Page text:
Use of SMART business goals begins with your business planning. From your overall business plan objectives, you will have specific strategies - strategy describes "what" will be accomplished and each strategy will have one or more tactic to achieve that strategy - the tactic explains "how" and "when" the strategy will be accomplished. Remember, Tactics follow Strategies. In other words, the tactics are the quantified details of how the strategy will be achieved.
The S.M.A.R.T. approach to establishing your strategy and tactics provides an easily repeatable guide to ensure that all goals and objectives are Specific - Measurable - Attainable - Realistic - Timely.
For your business planning to be "dynamic" your tactics must anticipate and incorporate business change and its effect on the targeted strategy. A SMART Business Goal or tactic may be very specific and include the activities of one or more individuals and may be organized as a project. In some cases, a tactic may be complex and involve two or more projects and possible external dependencies on business partners and suppliers.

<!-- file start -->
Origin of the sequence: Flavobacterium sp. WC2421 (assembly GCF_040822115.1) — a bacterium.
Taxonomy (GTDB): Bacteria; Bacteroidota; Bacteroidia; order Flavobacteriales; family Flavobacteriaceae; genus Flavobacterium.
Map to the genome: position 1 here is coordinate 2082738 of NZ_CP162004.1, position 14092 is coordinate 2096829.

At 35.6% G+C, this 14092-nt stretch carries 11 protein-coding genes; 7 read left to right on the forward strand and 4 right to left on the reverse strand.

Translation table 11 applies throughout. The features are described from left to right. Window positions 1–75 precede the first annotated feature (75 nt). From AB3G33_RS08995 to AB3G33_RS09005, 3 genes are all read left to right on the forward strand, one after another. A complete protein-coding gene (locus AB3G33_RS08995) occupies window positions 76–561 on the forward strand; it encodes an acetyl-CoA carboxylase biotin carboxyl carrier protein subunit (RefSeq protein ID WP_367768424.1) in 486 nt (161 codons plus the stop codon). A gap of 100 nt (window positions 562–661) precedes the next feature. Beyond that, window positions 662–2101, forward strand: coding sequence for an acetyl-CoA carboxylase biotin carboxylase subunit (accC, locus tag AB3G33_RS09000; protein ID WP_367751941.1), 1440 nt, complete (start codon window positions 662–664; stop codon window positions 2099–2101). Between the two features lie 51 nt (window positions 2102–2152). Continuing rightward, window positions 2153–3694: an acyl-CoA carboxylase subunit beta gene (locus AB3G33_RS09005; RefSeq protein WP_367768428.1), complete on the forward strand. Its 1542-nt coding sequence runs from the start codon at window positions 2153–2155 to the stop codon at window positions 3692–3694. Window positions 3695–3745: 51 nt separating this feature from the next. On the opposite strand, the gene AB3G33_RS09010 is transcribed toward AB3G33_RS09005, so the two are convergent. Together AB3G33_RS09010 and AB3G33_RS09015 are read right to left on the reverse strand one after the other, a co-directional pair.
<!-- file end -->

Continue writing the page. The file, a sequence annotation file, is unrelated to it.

For effective and "dynamic" tactical planning, all SMART business goals - must be quantified, measurable, and kept as specific as possible.
If a tactic is too complex, it will be more difficult to adapt to and incorporate change. In that case, consider dividing the tactic into two or three tactics, simplifying the work and completion metrics.
Measuring progress toward achieving SMART Goals should occur regularly during the pursuit and execution of your business plan, as well as when you have achieved one or more specific tactics.
Similar to measuring the progress of projects, your measurements will be based on your organization's financial metrics (usually provided by the company's Financial Team) and operational metrics (provided by the Operational Team affected by the execution of the specific tactics).
Regularly measuring your team's execution of specific tactics is critical to being able to quickly adapt to changes and to make adjustments in the execution process, if necessary.
On your projects, progress measurements (like EV calculations during the project) will provide a snapshot of desired metrics, such as % completion, budget expended vs. work completed, resource utilization, and others as required by the management team.
Variances from expectations should be viewed with the final milestone in mind and adjustments in the execution steps should be implemented to better focus on the achievement of immediate tactics, as well as achieving the overall strategy or SMART goal.